Apple's 15-inch 2010 MacBook Pro: More Battery Life Tests, High Res Display Evaluatedby Anand Lal Shimpi on April 24, 2010 1:57 AM EST
Outdoor Glare - To Matte or Not to Matte
You’re going to think something is wrong with me, but I actually prefer the glossy display of the MacBook Pro to the optional matte display. I rarely use my machine outdoors and the glossy display just looks nicer to me. The picture just looks punchier and more contrasty.
In Apple stores around the country however is an ultra high end preconfigured option: a 15-inch MacBook Pro with a high resolution, matte display. The higher resolution is something I applauded Apple for offering in the original review. The matte option however is an answer to a question I never personally asked.
Having a chance to use the high res matte display I’m going to have to stick to my original take on it. If you use the machine primarily indoors or outdoors but not in direct sunlight, go for the glossy display. The matte option really only makes sense if you plan on using it a lot outdoors in overwhelmingly sunny conditions.
As expected, glare outside isn’t overwhelming like it has the potential to be with the glossy display. In direct sunlight, it’s still occasionally difficult to read, even given the display’s very high brightness. In the shade, however, it’s very readable.
On the other hand, if your primary use scenario is indoors, there’s relatively little to gain so long as the occasional glare doesn’t distract. In practice, it’s continually changing glare from people moving behind you, or perhaps cars driving by while you work at a cafe, that has the largest potential for frustration with the glossy display. The matte option doesn’t eliminate it entirely, but mitigates most of the distraction.
The high resolution display is nice for productivity. You can fit more or larger windows on your desktop than you can with the default 1440 x 900 display. It’s not a huge increase in desktop resolution but it is nice.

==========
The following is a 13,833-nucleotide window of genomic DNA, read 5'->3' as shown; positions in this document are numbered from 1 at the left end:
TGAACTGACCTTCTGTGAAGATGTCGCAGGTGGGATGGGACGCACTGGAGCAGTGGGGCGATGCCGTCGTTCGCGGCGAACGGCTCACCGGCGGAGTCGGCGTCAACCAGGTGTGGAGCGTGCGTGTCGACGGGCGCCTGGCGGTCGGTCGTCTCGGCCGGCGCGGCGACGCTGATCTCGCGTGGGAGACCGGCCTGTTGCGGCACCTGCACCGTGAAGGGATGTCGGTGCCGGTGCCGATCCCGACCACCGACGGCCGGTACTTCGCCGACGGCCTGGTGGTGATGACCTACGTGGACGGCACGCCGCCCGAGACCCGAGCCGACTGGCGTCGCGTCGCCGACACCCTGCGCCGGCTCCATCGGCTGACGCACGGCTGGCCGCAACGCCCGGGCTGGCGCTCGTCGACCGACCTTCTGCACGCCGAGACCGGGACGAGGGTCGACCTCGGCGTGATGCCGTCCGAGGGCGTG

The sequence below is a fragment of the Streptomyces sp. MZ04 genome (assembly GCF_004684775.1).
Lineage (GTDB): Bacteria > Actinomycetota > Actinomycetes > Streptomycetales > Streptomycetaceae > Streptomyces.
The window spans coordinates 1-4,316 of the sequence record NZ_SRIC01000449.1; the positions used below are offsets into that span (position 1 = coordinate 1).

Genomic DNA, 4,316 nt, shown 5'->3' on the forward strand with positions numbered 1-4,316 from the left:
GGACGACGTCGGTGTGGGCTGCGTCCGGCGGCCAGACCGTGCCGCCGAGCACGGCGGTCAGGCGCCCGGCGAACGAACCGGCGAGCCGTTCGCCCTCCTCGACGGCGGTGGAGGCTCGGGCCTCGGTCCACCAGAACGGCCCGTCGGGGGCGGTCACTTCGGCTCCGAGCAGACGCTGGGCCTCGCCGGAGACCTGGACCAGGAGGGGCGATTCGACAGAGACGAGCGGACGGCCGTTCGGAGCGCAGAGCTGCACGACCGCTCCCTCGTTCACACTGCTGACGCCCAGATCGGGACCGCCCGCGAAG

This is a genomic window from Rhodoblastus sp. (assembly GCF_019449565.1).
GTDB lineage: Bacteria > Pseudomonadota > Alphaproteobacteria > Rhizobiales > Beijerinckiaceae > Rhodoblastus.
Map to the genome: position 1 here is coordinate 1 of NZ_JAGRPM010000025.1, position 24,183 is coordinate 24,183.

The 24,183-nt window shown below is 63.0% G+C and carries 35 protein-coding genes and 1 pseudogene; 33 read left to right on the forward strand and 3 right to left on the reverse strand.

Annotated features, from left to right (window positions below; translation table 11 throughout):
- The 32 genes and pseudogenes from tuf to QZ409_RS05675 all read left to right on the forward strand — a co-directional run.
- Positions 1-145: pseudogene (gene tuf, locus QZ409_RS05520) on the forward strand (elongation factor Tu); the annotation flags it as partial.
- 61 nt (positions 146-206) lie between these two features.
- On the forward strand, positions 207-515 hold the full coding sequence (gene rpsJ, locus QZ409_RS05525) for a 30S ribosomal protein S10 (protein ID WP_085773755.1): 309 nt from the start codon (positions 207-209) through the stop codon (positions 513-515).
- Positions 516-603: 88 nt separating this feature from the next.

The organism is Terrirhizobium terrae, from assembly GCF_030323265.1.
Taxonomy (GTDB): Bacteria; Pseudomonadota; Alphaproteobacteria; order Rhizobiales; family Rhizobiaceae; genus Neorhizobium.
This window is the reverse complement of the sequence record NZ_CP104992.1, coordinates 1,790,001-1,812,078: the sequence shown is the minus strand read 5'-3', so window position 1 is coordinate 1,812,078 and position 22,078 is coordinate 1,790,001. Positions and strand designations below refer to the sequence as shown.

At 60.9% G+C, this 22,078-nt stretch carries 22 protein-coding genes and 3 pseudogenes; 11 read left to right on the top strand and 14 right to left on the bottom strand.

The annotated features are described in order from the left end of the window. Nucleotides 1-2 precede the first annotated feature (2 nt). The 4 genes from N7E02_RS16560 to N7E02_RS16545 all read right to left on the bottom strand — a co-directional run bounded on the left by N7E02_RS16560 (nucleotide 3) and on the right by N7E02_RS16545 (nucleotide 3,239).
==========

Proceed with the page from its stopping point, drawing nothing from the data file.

It does make reading a bit more challenging thanks to the higher PPI of the display. For me personally it’s on the borderline. I do appreciate the extra desktop space, but I feel like browsing the web and reading is easier on the standard res screen. Perhaps the right balance is to use this for work and an iPad for leisurely consumption. Just kidding :)
I’d definitely recommend spending some time using the two screens in person before marrying one.
For the most part, our conclusions about the 2010 15-inch Macbook Pro remain true. If you’re using an older MacBook Pro, the upgrade is well worth it. You’ll see a sizable performance boost and an increase in battery life as well. It’s only compared to the previous generation unibody MacBook Pro that you’ll find the upgrade tougher to justify. Not to mention the finicky switchable graphics and potentially more power hungry CPU can make real world battery life closer to the 4 - 6 hour range rather than the almost guaranteed 5+ hours you’d see on the previous generation.
If you properly manage when the discrete GPU is running (I smell a widget in the making), you can still see a tangible increase in battery life. It’s when you’re doing a lot of work or miss an application launching that turns on the dGPU that you’ll come away disappointed. Granted we’re still talking about great battery life given the size/performance of the notebook, it’d just be better if we could completely disable the discrete GPU.
As far as the glossy vs. matte, high vs. low res display options go. It depends on how good your eyesight is. Personally I'd opt for the high res, glossy setup. If I spent more time writing outdoors I'd probably go for the matte option. I also find that when my eyes are tired it's more difficult to read/write on the high res panel compared to the standard 1440 x 900 display.